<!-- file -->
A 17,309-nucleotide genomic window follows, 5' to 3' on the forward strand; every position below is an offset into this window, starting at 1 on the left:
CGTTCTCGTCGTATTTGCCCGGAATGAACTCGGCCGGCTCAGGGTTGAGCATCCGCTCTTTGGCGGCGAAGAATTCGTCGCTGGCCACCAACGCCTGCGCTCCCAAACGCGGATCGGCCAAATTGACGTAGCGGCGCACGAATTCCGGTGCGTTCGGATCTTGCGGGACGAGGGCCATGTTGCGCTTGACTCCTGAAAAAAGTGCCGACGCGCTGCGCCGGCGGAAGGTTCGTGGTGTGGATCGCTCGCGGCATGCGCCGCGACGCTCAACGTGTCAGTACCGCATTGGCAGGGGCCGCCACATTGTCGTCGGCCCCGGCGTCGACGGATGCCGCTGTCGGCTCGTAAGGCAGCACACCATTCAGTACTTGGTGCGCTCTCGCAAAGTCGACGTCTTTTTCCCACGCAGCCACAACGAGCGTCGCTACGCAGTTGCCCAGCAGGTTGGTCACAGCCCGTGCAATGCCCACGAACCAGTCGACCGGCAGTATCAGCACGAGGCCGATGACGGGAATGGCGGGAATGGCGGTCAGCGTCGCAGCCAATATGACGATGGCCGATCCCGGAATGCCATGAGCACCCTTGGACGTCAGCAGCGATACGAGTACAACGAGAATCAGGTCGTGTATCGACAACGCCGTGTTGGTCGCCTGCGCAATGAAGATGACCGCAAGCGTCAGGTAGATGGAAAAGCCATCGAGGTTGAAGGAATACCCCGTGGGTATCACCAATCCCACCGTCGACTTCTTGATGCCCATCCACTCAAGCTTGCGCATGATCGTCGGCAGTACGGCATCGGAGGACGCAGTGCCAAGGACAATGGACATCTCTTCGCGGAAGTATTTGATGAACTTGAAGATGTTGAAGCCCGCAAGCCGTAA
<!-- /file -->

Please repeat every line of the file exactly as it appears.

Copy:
A 17,309-nucleotide genomic window follows, 5' to 3' on the forward strand; every position below is an offset into this window, starting at 1 on the left:
CGTTCTCGTCGTATTTGCCCGGAATGAACTCGGCCGGCTCAGGGTTGAGCATCCGCTCTTTGGCGGCGAAGAATTCGTCGCTGGCCACCAACGCCTGCGCTCCCAAACGCGGATCGGCCAAATTGACGTAGCGGCGCACGAATTCCGGTGCGTTCGGATCTTGCGGGACGAGGGCCATGTTGCGCTTGACTCCTGAAAAAAGTGCCGACGCGCTGCGCCGGCGGAAGGTTCGTGGTGTGGATCGCTCGCGGCATGCGCCGCGACGCTCAACGTGTCAGTACCGCATTGGCAGGGGCCGCCACATTGTCGTCGGCCCCGGCGTCGACGGATGCCGCTGTCGGCTCGTAAGGCAGCACACCATTCAGTACTTGGTGCGCTCTCGCAAAGTCGACGTCTTTTTCCCACGCAGCCACAACGAGCGTCGCTACGCAGTTGCCCAGCAGGTTGGTCACAGCCCGTGCAATGCCCACGAACCAGTCGACCGGCAGTATCAGCACGAGGCCGATGACGGGAATGGCGGGAATGGCGGTCAGCGTCGCAGCCAATATGACGATGGCCGATCCCGGAATGCCATGAGCACCCTTGGACGTCAGCAGCGATACGAGTACAACGAGAATCAGGTCGTGTATCGACAACGCCGTGTTGGTCGCCTGCGCAATGAAGATGACCGCAAGCGTCAGGTAGATGGAAAAGCCATCGAGGTTGAAGGAATACCCCGTGGGTATCACCAATCCCACCGTCGACTTCTTGATGCCCATCCACTCAAGCTTGCGCATGATCGTCGGCAGTACGGCATCGGAGGACGCAGTGCCAAGGACAATGGACATCTCTTCGCGGAAGTATTTGATGAACTTGAAGATGTTGAAGCCCGCAAGCCGTAA